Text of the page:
Taiyaki (鯛焼き, , lit. "baked sea bream"?) is a Japanese fish-shaped cake. The most common filling is red bean paste that is made from sweetened azuki beans. Other common fillings may be custard, chocolate, or cheese. Some shops even sell taiyaki with okonomiyaki, gyoza filling, or a sausage inside.
Taiyaki is made using taiyaki, regular pancake or waffle batter. The batter is poured into a fish-shaped mold for each side. The filling is then put on one side and the mold is closed. It is then cooked on both sides until golden brown.
In popular culture
Taiyaki was the theme of a 1975–76 Japanese hit single, "Oyoge! Taiyaki-kun" ("Swim! Taiyaki") sung by Masato Shimon. The single sold more than 4.5 million copies, and remains the largest-selling Japanese single to this day (as of February 2007[update]). Originally written for a children's TV program, the song was about a taiyaki escaping from the vendor stand into the sea, enjoying his brief freedom there until he is finally caught by a fisherman and consumed. It was a thinly veiled satire of the overworked Japanese businessman, with whom the record struck a chord, resulting in the unexpected mega-hit.
It is practically the only food that Golden Darkness eats in
Sweetest pleasures need not be most costly
Perhaps at the urging of the gods that I go easy on alcohol, I started to develop a sweet tooth in my 50s instead. I sometimes stand in line to buy taiyaki, a fish-shaped pancake stuffed with bean jam. As I open the paper bag and bite into the head sticking out of it, I can feel the steam and sweet scent of bean jam. Blowing on the piping hot pancake to cool it is a winter delight. "I break a taiyaki/ And blow on its guts" is a haiku by Michio Nakahara.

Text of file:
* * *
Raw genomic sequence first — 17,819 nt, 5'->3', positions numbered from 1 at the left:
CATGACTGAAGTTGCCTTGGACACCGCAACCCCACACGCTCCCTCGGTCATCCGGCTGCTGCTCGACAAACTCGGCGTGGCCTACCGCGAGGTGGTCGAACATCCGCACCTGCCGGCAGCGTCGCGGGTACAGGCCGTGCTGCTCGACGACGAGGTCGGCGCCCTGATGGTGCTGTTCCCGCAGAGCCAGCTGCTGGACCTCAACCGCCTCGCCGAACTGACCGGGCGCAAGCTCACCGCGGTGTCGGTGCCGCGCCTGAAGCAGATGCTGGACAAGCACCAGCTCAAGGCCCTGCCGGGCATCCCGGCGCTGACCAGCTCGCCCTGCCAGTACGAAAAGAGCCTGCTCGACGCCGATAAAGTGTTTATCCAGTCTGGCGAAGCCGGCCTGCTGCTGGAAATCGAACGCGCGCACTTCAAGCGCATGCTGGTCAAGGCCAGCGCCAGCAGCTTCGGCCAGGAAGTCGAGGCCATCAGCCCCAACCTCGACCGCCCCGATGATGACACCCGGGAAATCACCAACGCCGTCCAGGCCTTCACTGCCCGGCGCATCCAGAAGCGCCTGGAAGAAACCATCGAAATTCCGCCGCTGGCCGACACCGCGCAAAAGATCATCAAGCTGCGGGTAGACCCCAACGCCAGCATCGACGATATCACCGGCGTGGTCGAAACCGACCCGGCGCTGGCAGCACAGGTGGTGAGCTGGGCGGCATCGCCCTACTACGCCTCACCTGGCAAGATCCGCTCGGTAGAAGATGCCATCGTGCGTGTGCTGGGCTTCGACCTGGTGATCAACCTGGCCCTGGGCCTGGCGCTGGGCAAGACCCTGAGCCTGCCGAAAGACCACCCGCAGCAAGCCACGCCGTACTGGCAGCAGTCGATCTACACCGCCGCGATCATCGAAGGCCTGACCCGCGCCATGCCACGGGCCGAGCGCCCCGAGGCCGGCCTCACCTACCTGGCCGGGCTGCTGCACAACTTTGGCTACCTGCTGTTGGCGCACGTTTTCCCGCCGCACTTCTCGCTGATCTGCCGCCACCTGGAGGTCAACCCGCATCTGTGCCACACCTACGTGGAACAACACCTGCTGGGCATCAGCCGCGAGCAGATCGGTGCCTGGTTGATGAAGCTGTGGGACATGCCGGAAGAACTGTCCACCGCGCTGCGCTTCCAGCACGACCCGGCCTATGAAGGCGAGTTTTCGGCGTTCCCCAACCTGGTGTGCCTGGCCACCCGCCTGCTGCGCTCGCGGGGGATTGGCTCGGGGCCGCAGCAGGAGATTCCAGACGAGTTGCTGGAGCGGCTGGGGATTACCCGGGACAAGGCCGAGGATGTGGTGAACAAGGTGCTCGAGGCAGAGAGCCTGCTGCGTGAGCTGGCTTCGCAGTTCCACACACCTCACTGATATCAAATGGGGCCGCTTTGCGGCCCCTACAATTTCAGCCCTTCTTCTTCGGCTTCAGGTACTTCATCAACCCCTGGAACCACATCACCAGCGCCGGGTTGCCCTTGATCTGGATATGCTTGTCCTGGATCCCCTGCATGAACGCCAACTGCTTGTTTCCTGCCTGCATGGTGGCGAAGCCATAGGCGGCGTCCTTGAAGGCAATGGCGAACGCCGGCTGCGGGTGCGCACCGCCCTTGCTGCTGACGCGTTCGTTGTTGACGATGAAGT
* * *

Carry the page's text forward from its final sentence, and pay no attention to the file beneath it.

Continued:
While there are various theories about the origin of taiyaki, Naniwaya Sohonten, a Tokyo maker of Japanese confectionery reputed to be a pioneer, is celebrating its centennial this year. Based on the round-shaped imagawayaki, it developed taiyaki using a mold in the shape of tai sea bream, an expensive fish which is considered auspicious. The idea proved successful. It is also said that the store was the inspiration for "Oyoge! Taiyaki-kun" (Swim! Taiyaki), a hit song of the 1970s.
There are mainly two ways to bake taiyaki. Many establishments of long standing, including Naniwaya, cook them one by one, but others use larger molds that can turn out several taiyaki at once. I heard that like the real fish, they are called tennen-mono (natural) and yoshoku-mono (farm-raised), respectively.
Let me continue with sweet talk. The year of 1909, when taiyaki debuted, was also the year Morinaga Shoten, now Morinaga & Co., sold the first Japanese-made chocolate bar. The company processed bitter chocolate it imported from the United States to make it.
During the Meiji (1868-1912) and Taisho (1912-1926) eras, unfamiliar Western confectionery such as marshmallows, caramel and biscuits drew attention for their novelty. In the century since then, the positions of Western and Japanese sweets have reversed in the market. In fact, Western sweets have become so popular these days that even some taiyaki are filled with such ingredients as chocolate and cream. The trend also owes much to the way makers of Western confectionery took advantage of occasions such as Valentine's Day and Christmas to promote their products.
According to a survey of 400 women by Morinaga, the average amount they planned to spend on honmei chocolates for someone special this year was 1,700 yen, down 900 yen from last year. As the economy continues to slump, if women want to cut down on their budget, why not take a completely different approach and share taiyaki that sell for 300 yen a pair?
--The Asahi Shimbun, Feb. 12(IHT/Asahi: February 13,2009)